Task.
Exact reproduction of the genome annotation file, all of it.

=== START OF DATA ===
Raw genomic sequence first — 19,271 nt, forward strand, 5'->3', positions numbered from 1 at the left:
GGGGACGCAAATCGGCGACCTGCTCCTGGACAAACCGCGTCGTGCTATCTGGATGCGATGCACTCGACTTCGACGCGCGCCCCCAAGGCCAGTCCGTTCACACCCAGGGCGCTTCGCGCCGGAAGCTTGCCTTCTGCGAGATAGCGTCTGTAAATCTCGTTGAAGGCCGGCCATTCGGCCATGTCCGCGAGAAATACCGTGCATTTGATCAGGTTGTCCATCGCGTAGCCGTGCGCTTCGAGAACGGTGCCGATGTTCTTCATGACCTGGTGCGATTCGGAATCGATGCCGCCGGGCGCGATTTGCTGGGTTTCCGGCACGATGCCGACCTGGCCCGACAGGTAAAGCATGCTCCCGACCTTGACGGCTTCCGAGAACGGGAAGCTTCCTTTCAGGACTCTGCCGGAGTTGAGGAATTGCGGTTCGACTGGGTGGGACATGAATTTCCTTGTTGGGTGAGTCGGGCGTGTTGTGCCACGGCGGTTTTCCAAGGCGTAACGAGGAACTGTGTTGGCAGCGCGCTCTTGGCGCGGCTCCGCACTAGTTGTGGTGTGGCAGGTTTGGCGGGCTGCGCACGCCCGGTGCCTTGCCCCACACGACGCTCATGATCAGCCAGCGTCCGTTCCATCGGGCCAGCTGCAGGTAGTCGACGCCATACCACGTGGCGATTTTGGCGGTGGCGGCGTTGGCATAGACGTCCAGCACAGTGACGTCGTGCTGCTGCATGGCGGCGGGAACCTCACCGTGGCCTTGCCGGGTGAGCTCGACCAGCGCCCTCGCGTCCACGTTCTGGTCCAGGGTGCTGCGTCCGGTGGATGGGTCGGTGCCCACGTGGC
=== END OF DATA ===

Raw genomic sequence first — 19,271 nt, forward strand, 5'->3', positions numbered from 1 at the left:
GGGGACGCAAATCGGCGACCTGCTCCTGGACAAACCGCGTCGTGCTATCTGGATGCGATGCACTCGACTTCGACGCGCGCCCCCAAGGCCAGTCCGTTCACACCCAGGGCGCTTCGCGCCGGAAGCTTGCCTTCTGCGAGATAGCGTCTGTAAATCTCGTTGAAGGCCGGCCATTCGGCCATGTCCGCGAGAAATACCGTGCATTTGATCAGGTTGTCCATCGCGTAGCCGTGCGCTTCGAGAACGGTGCCGATGTTCTTCATGACCTGGTGCGATTCGGAATCGATGCCGCCGGGCGCGATTTGCTGGGTTTCCGGCACGATGCCGACCTGGCCCGACAGGTAAAGCATGCTCCCGACCTTGACGGCTTCCGAGAACGGGAAGCTTCCTTTCAGGACTCTGCCGGAGTTGAGGAATTGCGGTTCGACTGGGTGGGACATGAATTTCCTTGTTGGGTGAGTCGGGCGTGTTGTGCCACGGCGGTTTTCCAAGGCGTAACGAGGAACTGTGTTGGCAGCGCGCTCTTGGCGCGGCTCCGCACTAGTTGTGGTGTGGCAGGTTTGGCGGGCTGCGCACGCCCGGTGCCTTGCCCCACACGACGCTCATGATCAGCCAGCGTCCGTTCCATCGGGCCAGCTGCAGGTAGTCGACGCCATACCACGTGGCGATTTTGGCGGTGGCGGCGTTGGCATAGACGTCCAGCACAGTGACGTCGTGCTGCTGCATGGCGGCGGGAACCTCACCGTGGCCTTGCCGGGTGAGCTCGACCAGCGCCCTCGCGTCCACGTTCTGGTCCAGGGTGCTGCGTCCGGTGGATGGGTCGGTGCCCACGTGGC